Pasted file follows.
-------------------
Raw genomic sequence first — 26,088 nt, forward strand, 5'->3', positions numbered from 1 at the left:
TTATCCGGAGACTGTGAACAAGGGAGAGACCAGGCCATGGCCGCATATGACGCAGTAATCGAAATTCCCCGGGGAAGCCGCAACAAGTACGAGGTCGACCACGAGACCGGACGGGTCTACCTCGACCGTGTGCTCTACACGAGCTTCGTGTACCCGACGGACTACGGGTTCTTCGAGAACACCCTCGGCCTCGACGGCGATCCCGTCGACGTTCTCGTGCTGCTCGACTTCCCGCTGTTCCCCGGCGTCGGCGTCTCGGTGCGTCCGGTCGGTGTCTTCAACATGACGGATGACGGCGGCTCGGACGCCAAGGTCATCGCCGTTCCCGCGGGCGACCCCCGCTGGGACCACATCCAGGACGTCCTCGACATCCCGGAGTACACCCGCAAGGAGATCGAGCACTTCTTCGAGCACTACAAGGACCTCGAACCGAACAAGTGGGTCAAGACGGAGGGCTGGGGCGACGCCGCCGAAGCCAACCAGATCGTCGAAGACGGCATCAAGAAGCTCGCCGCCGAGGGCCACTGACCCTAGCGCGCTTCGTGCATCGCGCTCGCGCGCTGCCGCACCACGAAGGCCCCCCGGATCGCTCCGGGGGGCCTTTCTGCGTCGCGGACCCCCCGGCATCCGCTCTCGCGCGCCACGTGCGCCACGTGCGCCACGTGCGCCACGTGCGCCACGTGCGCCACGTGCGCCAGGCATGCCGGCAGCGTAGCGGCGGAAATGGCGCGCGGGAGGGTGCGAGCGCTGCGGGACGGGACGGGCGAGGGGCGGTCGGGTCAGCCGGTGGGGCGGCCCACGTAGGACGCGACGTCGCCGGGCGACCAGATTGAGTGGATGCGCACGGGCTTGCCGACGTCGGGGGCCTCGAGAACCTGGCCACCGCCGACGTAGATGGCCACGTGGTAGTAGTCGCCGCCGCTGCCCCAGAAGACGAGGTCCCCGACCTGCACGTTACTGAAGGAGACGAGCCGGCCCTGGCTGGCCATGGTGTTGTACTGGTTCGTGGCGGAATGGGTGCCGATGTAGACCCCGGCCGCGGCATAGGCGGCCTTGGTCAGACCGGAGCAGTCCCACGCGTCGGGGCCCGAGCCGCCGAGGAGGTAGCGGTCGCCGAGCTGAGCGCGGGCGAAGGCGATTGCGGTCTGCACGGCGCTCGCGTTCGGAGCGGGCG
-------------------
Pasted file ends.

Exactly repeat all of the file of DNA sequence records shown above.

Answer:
Raw genomic sequence first — 26,088 nt, forward strand, 5'->3', positions numbered from 1 at the left:
TTATCCGGAGACTGTGAACAAGGGAGAGACCAGGCCATGGCCGCATATGACGCAGTAATCGAAATTCCCCGGGGAAGCCGCAACAAGTACGAGGTCGACCACGAGACCGGACGGGTCTACCTCGACCGTGTGCTCTACACGAGCTTCGTGTACCCGACGGACTACGGGTTCTTCGAGAACACCCTCGGCCTCGACGGCGATCCCGTCGACGTTCTCGTGCTGCTCGACTTCCCGCTGTTCCCCGGCGTCGGCGTCTCGGTGCGTCCGGTCGGTGTCTTCAACATGACGGATGACGGCGGCTCGGACGCCAAGGTCATCGCCGTTCCCGCGGGCGACCCCCGCTGGGACCACATCCAGGACGTCCTCGACATCCCGGAGTACACCCGCAAGGAGATCGAGCACTTCTTCGAGCACTACAAGGACCTCGAACCGAACAAGTGGGTCAAGACGGAGGGCTGGGGCGACGCCGCCGAAGCCAACCAGATCGTCGAAGACGGCATCAAGAAGCTCGCCGCCGAGGGCCACTGACCCTAGCGCGCTTCGTGCATCGCGCTCGCGCGCTGCCGCACCACGAAGGCCCCCCGGATCGCTCCGGGGGGCCTTTCTGCGTCGCGGACCCCCCGGCATCCGCTCTCGCGCGCCACGTGCGCCACGTGCGCCACGTGCGCCACGTGCGCCACGTGCGCCACGTGCGCCAGGCATGCCGGCAGCGTAGCGGCGGAAATGGCGCGCGGGAGGGTGCGAGCGCTGCGGGACGGGACGGGCGAGGGGCGGTCGGGTCAGCCGGTGGGGCGGCCCACGTAGGACGCGACGTCGCCGGGCGACCAGATTGAGTGGATGCGCACGGGCTTGCCGACGTCGGGGGCCTCGAGAACCTGGCCACCGCCGACGTAGATGGCCACGTGGTAGTAGTCGCCGCCGCTGCCCCAGAAGACGAGGTCCCCGACCTGCACGTTACTGAAGGAGACGAGCCGGCCCTGGCTGGCCATGGTGTTGTACTGGTTCGTGGCGGAATGGGTGCCGATGTAGACCCCGGCCGCGGCATAGGCGGCCTTGGTCAGACCGGAGCAGTCCCACGCGTCGGGGCCCGAGCCGCCGAGGAGGTAGCGGTCGCCGAGCTGAGCGCGGGCGAAGGCGATTGCGGTCTGCACGGCGCTCGCGTTCGGAGCGGGCG